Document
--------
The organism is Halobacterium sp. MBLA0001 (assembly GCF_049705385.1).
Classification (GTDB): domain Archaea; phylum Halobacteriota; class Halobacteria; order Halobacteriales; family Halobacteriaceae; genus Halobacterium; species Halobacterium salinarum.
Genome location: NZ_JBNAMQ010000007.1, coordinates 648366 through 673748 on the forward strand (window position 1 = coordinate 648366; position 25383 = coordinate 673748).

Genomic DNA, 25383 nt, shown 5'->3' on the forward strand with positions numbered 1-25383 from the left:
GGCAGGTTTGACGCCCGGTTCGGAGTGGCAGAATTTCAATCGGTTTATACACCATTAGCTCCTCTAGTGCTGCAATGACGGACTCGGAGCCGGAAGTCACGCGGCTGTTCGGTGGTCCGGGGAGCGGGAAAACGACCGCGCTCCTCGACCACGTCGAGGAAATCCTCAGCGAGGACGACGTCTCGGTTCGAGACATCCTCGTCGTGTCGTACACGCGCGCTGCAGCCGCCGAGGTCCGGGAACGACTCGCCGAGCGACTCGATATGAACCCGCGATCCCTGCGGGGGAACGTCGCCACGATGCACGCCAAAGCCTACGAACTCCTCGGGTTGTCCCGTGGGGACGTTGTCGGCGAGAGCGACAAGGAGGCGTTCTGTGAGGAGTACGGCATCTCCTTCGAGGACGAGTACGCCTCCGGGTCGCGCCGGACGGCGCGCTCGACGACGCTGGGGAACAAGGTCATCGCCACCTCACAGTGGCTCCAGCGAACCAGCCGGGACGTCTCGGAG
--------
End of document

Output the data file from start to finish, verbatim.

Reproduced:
The organism is Halobacterium sp. MBLA0001 (assembly GCF_049705385.1).
Classification (GTDB): domain Archaea; phylum Halobacteriota; class Halobacteria; order Halobacteriales; family Halobacteriaceae; genus Halobacterium; species Halobacterium salinarum.
Genome location: NZ_JBNAMQ010000007.1, coordinates 648366 through 673748 on the forward strand (window position 1 = coordinate 648366; position 25383 = coordinate 673748).

Genomic DNA, 25383 nt, shown 5'->3' on the forward strand with positions numbered 1-25383 from the left:
GGCAGGTTTGACGCCCGGTTCGGAGTGGCAGAATTTCAATCGGTTTATACACCATTAGCTCCTCTAGTGCTGCAATGACGGACTCGGAGCCGGAAGTCACGCGGCTGTTCGGTGGTCCGGGGAGCGGGAAAACGACCGCGCTCCTCGACCACGTCGAGGAAATCCTCAGCGAGGACGACGTCTCGGTTCGAGACATCCTCGTCGTGTCGTACACGCGCGCTGCAGCCGCCGAGGTCCGGGAACGACTCGCCGAGCGACTCGATATGAACCCGCGATCCCTGCGGGGGAACGTCGCCACGATGCACGCCAAAGCCTACGAACTCCTCGGGTTGTCCCGTGGGGACGTTGTCGGCGAGAGCGACAAGGAGGCGTTCTGTGAGGAGTACGGCATCTCCTTCGAGGACGAGTACGCCTCCGGGTCGCGCCGGACGGCGCGCTCGACGACGCTGGGGAACAAGGTCATCGCCACCTCACAGTGGCTCCAGCGAACCAGCCGGGACGTCTCGGAG